The Elephants Only I Can See Published February 2022, TMP Magazine CNF lyrical prose/poetry
I pay attention to the darkness in my breathing by focusing on the elephants only I can see.
When I say “pay,” I mean full cash payment up front, like the time my husband just wanted to cut up an avocado for lunch, and instead drilled a serrated knife into the base of his index finger. He left his payment on the kitchen floor and the countertop. He even sacrificed some nerves.
When I say “attention,” I mean the scrape of the catheter that was threaded up my groin on a mission to burn misbehaving cardiac cells. I mean the tone of my unsedated voice ricocheting around the electrophysiology lab, bouncing off the computer screens, it burns. What I really meant was you’re burning me, so, when I say “attention,” you know, I mean, the wave of fentanyl that came way too late.
When I say “darkness,” I mean the ledge outside of Ansel’s Cave, where at night I hear packs of coyotes dispatching their prey by ripping into it on the Sharon conglomerate. Their echoing howls run slick, right down through the rocks, right down through the mossy pebbles, right down to the roots of the ginormous tree that everyone just knew was going to fall, that everyone felt could not withstand one more Lake Erie blow. That thing’s gonna have to come down, everyone said, orit’ll be in the way of everything when it falls. They said falls, but I know they meant fails. That’s what everyone means when they talk about things in imminent danger of falling.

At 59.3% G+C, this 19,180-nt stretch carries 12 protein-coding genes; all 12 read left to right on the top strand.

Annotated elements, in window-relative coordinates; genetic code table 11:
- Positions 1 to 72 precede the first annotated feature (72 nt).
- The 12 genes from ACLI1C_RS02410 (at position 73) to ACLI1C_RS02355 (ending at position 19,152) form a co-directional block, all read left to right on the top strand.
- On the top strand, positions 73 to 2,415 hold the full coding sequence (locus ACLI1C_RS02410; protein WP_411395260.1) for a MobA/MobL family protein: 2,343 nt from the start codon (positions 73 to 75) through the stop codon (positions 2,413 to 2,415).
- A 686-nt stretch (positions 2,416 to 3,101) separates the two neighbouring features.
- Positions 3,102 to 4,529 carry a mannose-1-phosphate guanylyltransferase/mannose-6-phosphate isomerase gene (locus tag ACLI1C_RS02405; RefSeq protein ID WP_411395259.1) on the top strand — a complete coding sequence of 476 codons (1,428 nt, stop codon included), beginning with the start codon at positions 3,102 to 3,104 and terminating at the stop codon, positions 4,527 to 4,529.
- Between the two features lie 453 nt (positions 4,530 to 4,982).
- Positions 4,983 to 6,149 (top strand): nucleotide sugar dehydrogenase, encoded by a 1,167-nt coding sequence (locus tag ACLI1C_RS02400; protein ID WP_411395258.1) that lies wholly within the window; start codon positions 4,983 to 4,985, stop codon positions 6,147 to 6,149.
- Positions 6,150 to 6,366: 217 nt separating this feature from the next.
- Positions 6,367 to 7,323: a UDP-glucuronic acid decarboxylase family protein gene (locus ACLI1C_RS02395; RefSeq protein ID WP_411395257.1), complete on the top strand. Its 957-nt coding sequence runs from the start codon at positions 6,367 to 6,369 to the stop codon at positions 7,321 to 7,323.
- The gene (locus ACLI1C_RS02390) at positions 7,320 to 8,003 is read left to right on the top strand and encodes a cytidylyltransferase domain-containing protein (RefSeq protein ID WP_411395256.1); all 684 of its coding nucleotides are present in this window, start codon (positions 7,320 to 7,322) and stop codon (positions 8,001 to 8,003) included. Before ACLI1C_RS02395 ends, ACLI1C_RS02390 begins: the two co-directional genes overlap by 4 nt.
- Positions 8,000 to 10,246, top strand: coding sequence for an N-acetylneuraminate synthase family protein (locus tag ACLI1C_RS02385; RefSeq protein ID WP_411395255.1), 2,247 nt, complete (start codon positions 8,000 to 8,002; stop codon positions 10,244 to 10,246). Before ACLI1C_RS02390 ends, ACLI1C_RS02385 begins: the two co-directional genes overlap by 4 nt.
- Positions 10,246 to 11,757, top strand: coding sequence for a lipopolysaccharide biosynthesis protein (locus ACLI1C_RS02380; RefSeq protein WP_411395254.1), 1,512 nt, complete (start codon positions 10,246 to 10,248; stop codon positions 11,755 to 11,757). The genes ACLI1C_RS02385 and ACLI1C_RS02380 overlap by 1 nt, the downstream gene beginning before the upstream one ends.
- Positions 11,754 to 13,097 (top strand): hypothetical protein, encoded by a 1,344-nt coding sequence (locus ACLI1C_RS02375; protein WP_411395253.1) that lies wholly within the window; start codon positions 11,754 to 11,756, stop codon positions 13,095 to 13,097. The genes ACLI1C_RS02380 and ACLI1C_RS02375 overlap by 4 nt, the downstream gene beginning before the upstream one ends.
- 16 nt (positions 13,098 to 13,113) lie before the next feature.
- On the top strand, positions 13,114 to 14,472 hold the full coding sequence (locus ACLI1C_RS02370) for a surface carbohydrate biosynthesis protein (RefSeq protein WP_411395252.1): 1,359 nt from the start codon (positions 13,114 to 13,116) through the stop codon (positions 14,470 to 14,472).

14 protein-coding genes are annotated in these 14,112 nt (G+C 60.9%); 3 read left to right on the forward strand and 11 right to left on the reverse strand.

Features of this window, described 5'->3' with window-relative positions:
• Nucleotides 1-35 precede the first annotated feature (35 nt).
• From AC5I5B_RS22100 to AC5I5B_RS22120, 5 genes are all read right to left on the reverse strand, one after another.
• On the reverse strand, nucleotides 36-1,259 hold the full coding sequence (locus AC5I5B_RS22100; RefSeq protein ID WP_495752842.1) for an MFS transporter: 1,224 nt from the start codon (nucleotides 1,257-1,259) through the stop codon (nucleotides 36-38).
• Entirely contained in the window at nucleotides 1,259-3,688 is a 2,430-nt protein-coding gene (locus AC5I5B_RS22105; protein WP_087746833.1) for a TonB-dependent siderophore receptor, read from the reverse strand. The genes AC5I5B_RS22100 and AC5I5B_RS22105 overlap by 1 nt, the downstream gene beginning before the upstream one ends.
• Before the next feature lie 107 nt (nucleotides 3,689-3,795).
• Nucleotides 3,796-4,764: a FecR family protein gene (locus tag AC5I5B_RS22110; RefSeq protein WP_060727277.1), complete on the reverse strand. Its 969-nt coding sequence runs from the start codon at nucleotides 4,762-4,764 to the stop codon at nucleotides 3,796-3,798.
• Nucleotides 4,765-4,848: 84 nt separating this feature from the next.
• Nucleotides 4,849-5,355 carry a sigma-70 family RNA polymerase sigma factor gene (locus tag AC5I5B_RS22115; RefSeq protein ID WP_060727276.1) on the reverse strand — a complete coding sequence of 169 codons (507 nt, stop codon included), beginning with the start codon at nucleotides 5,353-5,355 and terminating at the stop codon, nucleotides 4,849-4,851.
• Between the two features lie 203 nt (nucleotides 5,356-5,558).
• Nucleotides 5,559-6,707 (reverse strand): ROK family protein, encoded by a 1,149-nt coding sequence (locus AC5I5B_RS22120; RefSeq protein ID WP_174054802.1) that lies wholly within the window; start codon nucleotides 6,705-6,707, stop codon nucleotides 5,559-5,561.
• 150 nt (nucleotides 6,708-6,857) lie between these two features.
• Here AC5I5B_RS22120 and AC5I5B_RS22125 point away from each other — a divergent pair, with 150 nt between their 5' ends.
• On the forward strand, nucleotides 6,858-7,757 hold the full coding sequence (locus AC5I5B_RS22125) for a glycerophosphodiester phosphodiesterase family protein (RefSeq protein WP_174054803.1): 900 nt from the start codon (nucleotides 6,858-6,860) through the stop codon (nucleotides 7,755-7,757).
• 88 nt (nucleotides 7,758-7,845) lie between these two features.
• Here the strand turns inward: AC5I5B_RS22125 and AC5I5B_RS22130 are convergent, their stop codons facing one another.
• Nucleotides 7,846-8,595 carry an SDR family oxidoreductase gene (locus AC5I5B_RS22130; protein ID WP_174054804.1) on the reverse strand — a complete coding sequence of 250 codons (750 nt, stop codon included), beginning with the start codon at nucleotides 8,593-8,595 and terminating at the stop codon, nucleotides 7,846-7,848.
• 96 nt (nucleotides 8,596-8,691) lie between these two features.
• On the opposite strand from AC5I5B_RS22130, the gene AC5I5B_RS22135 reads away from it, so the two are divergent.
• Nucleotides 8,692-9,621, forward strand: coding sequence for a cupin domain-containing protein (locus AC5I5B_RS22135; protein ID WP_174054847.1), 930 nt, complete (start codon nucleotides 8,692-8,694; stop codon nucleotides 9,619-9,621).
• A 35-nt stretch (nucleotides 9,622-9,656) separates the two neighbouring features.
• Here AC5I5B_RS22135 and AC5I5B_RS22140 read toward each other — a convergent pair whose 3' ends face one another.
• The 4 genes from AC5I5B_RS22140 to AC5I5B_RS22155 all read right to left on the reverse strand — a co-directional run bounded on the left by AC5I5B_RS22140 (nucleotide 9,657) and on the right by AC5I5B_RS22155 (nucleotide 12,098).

When I say “breathing,” I mean the release of desperate puffs of regret, in that tone of voice someone uses when they’re about to break me apart and they know it, but they do it anyway. I mean the mocking scream of adrenaline oozing towards my extremities digging deep into my limbic system, prying me out of the bed, begging me to do something,fight or flee, but don’t just lie there and sweat and gasp.
When I say “focus,” I mean that day I was walking up Pioneer Bridle Trail and I saw an old woman on the trail with her blind dog and she said to her little dog, don’t call me an old woman. As I passed by, she said, I can walk to the moon and back because I still have great legs. I nodded, while she hunkered over the little blind dog, leading him by his heart, in teeny looping circles all around the trail.
When I say “elephants,” I mean that through my greyish astigmatism, through my old farsightedness, through the back glow of the villages of Burton and Middlefield to the northeast, our trees break in such interesting ways, looking like a failed sympathetic nervous system or elephants. That matriarch right there, stands guard over me, her vast back flank leading the way, the rest of her herd following along behind her, around the perimeter of the distant easement.
When I say, “only,” I mean that the matriarch will pin all of my poachers, with the precision of a gladiator, one tremendous knee crushing their backs, one tusk, one jab, one last, deep thrust for grievances past. When I say “see,” I mean the resentment in the chambers of my heart, where I shove blood artlessly between grief and tornados, like the one that uprooted the biggest, strongest tree in our woods, when it was just minding its own damn business.